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H. Luke Shaefer Appointed as the Ford School’s Inaugural Kohn Professor of Social Justice and Social Policy

March 26, 2020

Today the Regents of the University of Michigan approved H. Luke Shaefer’s appointment as the inaugural Hermann and Amalie Kohn Professor of Social Justice and Social Policy at the Gerald R. Ford School of Public Policy, for a five-year term, through February 2025.

In 2018, with a generous gift to the Ford School, U-M alumnus Harold L. Kohn and Carol K. Kohn and the Kohn Charitable Trust established the Hermann and Amalie Kohn Professorship in Social Justice and Social Policy. The gift supports a faculty member whose scholarly work and research focus on social justice and gives a voice to those who are disadvantaged in society.

 Shaefer has established himself as a major scholar of contemporary American social welfare policy. He is co-author with Kathryn Edin of the acclaimed book, $2 a Day: Living on Almost Nothing in America. Shaefer is the inaugural director of U-M’s Poverty Solutions, an interdisciplinary, cross-campus presidential initiative to inform, identify and test innovative strategies to prevent and alleviate poverty.

“I am deeply honored to be named the Hermann and Amalie Kohn Professor of Social Justice and Social Policy,” says Shaefer. “Above all else in my work, I seek to use evidence and analysis to drive real, positive change for families who are vulnerable. The Kohn family’s generous gift, in memory of Hermann and Amalie, inspires me to continue on in this to the fullest extent I know how.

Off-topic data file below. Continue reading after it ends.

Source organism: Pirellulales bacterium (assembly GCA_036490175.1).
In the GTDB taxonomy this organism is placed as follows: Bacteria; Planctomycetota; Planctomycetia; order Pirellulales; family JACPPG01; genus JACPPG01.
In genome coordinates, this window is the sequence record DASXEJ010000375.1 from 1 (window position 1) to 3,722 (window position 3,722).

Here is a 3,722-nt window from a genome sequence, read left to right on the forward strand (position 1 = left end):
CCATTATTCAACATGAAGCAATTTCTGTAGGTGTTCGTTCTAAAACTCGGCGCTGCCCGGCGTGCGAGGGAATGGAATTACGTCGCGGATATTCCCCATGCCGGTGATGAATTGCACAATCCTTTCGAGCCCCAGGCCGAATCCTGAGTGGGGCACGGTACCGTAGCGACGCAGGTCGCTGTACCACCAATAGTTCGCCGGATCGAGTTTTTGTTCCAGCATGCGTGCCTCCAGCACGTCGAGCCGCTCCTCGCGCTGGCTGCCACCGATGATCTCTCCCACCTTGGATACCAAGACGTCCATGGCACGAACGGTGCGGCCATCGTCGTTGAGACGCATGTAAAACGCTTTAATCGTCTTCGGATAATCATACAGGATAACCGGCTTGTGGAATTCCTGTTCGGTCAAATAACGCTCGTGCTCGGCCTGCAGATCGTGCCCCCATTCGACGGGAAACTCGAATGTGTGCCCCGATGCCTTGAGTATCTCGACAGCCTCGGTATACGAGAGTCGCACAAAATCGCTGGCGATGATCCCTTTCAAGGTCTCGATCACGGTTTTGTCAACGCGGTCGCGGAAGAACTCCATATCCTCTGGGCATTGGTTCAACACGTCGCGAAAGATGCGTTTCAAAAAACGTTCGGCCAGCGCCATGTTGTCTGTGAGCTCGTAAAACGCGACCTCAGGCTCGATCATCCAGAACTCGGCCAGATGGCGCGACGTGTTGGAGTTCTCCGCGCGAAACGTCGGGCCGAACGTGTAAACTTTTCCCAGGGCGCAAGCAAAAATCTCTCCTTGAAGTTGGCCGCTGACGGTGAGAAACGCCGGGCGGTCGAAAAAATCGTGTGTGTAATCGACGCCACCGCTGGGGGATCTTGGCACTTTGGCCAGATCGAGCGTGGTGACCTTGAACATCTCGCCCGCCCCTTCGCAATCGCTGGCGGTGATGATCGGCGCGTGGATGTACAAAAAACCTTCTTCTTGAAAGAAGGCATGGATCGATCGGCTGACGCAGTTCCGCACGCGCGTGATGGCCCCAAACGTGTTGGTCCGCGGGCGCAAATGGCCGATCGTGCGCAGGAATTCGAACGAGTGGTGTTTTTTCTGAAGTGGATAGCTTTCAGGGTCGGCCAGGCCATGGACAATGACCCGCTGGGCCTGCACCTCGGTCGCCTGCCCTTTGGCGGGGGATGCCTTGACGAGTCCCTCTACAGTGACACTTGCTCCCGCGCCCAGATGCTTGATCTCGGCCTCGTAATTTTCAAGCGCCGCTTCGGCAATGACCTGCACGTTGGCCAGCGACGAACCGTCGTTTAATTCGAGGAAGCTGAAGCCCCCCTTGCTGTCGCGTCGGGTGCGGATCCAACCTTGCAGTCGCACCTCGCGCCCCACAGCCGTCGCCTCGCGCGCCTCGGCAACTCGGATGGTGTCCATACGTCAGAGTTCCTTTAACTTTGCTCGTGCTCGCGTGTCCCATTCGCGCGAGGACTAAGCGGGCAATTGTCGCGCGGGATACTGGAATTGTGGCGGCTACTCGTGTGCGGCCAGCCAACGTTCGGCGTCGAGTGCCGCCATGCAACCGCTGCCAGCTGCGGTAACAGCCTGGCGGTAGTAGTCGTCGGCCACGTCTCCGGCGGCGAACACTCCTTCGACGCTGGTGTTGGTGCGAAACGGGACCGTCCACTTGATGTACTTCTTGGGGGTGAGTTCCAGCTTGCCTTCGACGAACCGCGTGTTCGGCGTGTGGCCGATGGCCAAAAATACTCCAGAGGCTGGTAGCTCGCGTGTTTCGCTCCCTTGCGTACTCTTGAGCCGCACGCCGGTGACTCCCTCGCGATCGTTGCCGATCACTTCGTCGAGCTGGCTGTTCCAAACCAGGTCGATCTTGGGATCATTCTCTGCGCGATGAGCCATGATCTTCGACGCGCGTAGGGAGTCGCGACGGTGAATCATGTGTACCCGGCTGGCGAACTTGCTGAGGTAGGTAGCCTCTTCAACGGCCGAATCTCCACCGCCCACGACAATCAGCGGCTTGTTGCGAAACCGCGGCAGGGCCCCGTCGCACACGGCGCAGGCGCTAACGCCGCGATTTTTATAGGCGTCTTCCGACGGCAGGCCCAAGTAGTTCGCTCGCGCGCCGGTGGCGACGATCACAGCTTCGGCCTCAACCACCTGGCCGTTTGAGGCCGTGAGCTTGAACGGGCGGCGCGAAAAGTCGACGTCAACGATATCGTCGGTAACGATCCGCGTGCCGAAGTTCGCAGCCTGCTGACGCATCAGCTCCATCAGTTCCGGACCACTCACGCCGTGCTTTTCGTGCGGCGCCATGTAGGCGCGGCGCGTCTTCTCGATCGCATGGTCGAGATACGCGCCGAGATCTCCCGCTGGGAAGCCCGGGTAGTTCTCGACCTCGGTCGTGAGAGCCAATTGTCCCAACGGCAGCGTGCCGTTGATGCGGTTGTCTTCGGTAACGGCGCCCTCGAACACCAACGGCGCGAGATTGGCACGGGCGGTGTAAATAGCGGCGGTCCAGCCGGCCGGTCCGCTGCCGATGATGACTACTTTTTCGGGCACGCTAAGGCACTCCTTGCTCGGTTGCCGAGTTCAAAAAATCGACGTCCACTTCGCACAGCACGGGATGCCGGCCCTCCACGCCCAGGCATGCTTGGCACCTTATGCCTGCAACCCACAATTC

Shaefer holds a joint appointment with the School of Social Work and the Ford School. Michigan Social Work Dean Lynn Videka, states, ”Luke Shaefer is an exemplary interdisciplinary scholar and leader in the proudest Michigan tradition. The Hermann and Amelie Kohn Professorship in Social Justice and Social Policy supports the important social justice work that Shaefer’s research informs, and it supports collaboration between Social Work and the Ford School.” 

As our country confronts the economic fallout from the coronavirus, Shaefer has been actively engaged as a public voice in the New York Times, and other outlets, on the consequences facing low-income families, and in developing policies to help families weather the crisis here in Michigan.

Shaefer received his Bachelor of Arts from Oberlin College in 2001, and his M.A. in 2005 and Ph.D. in 2008, both in social service administration, from The University of Chicago. 

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